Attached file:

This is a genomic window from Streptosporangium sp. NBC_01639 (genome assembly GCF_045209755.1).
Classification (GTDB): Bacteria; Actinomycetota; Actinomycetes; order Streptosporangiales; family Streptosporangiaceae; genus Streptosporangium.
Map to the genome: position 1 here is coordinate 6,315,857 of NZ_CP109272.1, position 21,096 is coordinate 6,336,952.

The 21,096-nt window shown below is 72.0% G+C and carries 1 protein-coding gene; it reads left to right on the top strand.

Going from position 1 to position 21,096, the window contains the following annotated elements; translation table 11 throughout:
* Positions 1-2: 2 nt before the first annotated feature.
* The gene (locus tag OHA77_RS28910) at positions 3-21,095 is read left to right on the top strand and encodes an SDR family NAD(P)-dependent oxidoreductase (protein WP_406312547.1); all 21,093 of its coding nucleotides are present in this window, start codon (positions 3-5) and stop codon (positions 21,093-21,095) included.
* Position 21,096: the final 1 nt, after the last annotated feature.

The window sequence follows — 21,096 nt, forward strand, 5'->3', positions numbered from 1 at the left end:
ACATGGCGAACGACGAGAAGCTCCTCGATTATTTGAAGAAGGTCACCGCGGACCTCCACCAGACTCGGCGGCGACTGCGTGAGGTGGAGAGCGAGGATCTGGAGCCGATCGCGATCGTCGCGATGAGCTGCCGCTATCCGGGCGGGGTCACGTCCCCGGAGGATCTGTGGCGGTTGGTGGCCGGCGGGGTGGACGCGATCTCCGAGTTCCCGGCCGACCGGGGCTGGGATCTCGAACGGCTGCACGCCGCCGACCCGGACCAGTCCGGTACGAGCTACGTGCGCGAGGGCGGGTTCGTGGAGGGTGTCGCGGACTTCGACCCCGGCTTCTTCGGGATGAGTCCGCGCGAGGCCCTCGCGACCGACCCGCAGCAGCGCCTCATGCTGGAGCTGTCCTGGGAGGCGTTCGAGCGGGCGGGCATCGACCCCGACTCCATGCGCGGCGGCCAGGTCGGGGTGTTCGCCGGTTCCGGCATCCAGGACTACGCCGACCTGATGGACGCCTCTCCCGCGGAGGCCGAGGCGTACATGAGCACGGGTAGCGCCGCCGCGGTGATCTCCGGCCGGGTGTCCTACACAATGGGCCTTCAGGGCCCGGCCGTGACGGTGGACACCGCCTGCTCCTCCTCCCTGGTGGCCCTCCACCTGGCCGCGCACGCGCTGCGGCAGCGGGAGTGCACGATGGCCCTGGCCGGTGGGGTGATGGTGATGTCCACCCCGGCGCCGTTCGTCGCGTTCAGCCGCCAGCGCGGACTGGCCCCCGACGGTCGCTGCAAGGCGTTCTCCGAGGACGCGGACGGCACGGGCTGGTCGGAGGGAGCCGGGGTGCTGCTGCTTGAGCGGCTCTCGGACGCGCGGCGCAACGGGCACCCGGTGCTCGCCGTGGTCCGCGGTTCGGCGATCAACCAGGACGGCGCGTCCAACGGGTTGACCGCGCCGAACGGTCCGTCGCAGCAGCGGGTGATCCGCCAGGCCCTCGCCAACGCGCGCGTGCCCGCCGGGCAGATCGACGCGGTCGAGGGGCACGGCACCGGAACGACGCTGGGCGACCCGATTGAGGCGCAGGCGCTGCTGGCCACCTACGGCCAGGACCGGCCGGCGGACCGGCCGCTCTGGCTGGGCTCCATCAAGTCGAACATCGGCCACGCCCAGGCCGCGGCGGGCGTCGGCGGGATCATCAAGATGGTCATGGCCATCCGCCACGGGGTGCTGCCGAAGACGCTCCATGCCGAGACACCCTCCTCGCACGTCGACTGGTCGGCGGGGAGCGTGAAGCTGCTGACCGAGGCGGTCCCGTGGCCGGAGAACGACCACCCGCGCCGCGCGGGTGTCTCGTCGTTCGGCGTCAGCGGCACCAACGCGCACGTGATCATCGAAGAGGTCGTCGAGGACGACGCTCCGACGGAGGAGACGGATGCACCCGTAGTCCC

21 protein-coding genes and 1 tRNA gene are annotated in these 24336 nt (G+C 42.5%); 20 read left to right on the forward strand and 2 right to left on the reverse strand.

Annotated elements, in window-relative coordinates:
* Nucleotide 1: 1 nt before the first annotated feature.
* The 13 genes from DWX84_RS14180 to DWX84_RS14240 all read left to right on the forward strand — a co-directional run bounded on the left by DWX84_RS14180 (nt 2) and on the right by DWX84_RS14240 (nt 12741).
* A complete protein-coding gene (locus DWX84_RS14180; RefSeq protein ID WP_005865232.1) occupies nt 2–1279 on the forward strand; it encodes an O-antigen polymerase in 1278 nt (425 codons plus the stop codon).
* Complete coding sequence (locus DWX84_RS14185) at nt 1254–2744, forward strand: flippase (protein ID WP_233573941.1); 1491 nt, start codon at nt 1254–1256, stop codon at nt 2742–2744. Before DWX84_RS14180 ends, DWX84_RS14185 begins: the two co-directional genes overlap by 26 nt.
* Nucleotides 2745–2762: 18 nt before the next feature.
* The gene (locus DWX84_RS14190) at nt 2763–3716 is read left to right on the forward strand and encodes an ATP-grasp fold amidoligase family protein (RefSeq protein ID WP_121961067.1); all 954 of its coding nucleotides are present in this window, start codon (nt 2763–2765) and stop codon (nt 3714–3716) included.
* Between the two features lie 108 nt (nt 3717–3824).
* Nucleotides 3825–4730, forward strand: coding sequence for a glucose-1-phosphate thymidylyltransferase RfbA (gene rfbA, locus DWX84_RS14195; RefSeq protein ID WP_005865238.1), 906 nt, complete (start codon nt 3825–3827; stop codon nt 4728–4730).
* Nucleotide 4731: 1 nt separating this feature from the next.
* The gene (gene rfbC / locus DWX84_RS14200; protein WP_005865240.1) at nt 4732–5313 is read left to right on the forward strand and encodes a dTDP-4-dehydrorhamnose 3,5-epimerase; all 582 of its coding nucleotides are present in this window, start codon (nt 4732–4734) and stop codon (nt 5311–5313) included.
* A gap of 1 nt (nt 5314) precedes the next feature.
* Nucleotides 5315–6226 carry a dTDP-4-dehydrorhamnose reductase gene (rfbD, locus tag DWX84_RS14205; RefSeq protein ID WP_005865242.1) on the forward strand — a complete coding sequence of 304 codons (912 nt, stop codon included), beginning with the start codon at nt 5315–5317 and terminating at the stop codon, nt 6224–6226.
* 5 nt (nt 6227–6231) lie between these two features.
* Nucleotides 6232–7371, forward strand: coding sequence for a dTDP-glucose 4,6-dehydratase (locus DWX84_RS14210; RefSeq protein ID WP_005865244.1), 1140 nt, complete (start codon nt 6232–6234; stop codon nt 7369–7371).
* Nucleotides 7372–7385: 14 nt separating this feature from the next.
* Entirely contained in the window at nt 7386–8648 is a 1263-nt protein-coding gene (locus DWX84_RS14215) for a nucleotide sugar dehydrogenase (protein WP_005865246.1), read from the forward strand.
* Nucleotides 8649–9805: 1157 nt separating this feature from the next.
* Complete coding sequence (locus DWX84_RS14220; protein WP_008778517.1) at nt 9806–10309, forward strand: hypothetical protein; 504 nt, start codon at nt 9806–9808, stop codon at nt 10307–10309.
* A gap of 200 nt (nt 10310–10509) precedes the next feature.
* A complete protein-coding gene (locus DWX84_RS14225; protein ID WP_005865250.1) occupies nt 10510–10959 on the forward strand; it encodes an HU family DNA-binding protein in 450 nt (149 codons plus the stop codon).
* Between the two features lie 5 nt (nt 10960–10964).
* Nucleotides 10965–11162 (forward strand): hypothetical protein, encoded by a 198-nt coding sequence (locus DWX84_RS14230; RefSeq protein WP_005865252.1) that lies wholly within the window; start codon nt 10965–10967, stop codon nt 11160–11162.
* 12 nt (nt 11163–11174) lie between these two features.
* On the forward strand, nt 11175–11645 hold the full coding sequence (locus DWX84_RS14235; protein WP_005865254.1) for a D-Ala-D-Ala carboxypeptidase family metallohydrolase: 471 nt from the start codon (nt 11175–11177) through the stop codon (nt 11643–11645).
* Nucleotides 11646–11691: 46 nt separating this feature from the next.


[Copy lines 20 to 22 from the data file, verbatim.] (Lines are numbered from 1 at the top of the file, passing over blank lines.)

* Nucleotides 3825–4730, forward strand: coding sequence for a glucose-1-phosphate thymidylyltransferase RfbA (gene rfbA, locus DWX84_RS14195; RefSeq protein ID WP_005865238.1), 906 nt, complete (start codon nt 3825–3827; stop codon nt 4728–4730).
* Nucleotide 4731: 1 nt separating this feature from the next.
* The gene (gene rfbC / locus DWX84_RS14200; protein WP_005865240.1) at nt 4732–5313 is read left to right on the forward strand and encodes a dTDP-4-dehydrorhamnose 3,5-epimerase; all 582 of its coding nucleotides are present in this window, start codon (nt 4732–4734) and stop codon (nt 5311–5313) included.